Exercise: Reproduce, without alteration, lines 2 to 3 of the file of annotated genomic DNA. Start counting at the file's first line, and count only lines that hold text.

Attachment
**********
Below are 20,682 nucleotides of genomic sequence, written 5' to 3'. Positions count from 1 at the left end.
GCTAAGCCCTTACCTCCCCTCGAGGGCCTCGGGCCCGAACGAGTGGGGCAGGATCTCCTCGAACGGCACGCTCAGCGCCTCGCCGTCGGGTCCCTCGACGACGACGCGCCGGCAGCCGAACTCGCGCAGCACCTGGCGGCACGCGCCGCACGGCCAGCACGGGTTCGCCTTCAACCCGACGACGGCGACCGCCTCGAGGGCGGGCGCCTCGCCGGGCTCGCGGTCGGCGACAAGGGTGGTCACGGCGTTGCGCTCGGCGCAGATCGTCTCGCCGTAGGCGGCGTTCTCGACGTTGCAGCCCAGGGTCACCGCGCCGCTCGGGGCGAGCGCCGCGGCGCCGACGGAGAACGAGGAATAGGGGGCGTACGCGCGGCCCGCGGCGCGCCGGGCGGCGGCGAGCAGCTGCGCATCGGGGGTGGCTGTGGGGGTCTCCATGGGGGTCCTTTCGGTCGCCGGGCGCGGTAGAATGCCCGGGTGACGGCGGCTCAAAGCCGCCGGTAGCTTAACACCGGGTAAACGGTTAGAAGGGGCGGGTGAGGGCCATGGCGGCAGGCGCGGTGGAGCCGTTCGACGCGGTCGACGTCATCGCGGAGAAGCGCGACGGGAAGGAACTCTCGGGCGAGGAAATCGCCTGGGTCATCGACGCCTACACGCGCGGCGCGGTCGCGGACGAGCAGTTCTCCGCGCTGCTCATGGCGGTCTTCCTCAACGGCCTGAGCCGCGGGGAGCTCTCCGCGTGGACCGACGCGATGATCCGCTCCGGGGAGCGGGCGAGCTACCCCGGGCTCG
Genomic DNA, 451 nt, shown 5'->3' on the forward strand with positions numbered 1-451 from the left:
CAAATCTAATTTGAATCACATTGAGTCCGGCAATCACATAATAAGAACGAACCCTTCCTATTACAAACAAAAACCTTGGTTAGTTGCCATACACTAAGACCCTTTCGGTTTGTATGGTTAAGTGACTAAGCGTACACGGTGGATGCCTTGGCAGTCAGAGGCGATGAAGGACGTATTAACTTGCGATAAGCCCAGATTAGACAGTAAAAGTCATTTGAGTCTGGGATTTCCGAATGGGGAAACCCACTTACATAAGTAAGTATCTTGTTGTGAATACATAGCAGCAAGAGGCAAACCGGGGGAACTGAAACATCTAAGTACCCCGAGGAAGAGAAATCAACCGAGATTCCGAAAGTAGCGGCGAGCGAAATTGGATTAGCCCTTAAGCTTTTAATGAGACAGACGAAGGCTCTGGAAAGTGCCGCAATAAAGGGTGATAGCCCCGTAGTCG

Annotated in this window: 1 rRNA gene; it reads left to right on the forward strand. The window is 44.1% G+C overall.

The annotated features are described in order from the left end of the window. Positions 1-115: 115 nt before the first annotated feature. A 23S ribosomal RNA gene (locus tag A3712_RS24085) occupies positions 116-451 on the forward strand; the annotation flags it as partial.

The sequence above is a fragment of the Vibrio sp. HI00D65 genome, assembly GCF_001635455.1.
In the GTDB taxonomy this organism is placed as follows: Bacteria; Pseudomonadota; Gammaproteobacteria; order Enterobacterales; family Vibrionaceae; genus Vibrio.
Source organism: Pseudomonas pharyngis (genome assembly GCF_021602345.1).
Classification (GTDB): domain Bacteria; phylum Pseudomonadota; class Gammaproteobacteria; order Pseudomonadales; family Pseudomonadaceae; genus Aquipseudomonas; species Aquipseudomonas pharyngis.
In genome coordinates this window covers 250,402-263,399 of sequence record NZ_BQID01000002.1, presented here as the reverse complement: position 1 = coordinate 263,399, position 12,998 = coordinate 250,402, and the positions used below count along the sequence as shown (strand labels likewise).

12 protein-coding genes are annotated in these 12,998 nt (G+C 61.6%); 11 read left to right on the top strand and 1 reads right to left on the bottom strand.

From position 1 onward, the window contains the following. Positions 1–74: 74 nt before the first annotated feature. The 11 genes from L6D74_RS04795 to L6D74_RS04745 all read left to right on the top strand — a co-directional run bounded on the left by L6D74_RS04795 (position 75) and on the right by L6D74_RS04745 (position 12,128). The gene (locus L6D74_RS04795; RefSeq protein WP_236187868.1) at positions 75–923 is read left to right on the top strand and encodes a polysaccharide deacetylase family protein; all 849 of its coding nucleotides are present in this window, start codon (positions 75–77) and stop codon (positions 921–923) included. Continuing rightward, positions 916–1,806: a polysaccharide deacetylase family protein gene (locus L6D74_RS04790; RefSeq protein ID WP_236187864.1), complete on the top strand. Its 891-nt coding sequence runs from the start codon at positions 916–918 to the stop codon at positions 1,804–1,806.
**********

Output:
GCTAAGCCCTTACCTCCCCTCGAGGGCCTCGGGCCCGAACGAGTGGGGCAGGATCTCCTCGAACGGCACGCTCAGCGCCTCGCCGTCGGGTCCCTCGACGACGACGCGCCGGCAGCCGAACTCGCGCAGCACCTGGCGGCACGCGCCGCACGGCCAGCACGGGTTCGCCTTCAACCCGACGACGGCGACCGCCTCGAGGGCGGGCGCCTCGCCGGGCTCGCGGTCGGCGACAAGGGTGGTCACGGCGTTGCGCTCGGCGCAGATCGTCTCGCCGTAGGCGGCGTTCTCGACGTTGCAGCCCAGGGTCACCGCGCCGCTCGGGGCGAGCGCCGCGGCGCCGACGGAGAACGAGGAATAGGGGGCGTACGCGCGGCCCGCGGCGCGCCGGGCGGCGGCGAGCAGCTGCGCATCGGGGGTGGCTGTGGGGGTCTCCATGGGGGTCCTTTCGGTCGCCGGGCGCGGTAGAATGCCCGGGTGACGGCGGCTCAAAGCCGCCGGTAGCTTAACACCGGGTAAACGGTTAGAAGGGGCGGGTGAGGGCCATGGCGGCAGGCGCGGTGGAGCCGTTCGACGCGGTCGACGTCATCGCGGAGAAGCGCGACGGGAAGGAACTCTCGGGCGAGGAAATCGCCTGGGTCATCGACGCCTACACGCGCGGCGCGGTCGCGGACGAGCAGTTCTCCGCGCTGCTCATGGCGGTCTTCCTCAACGGCCTGAGCCGCGGGGAGCTCTCCGCGTGGACCGACGCGATGATCCGCTCCGGGGAGCGGGCGAGCTACCCCGGGCTCG
Genomic DNA, 451 nt, shown 5'->3' on the forward strand with positions numbered 1-451 from the left: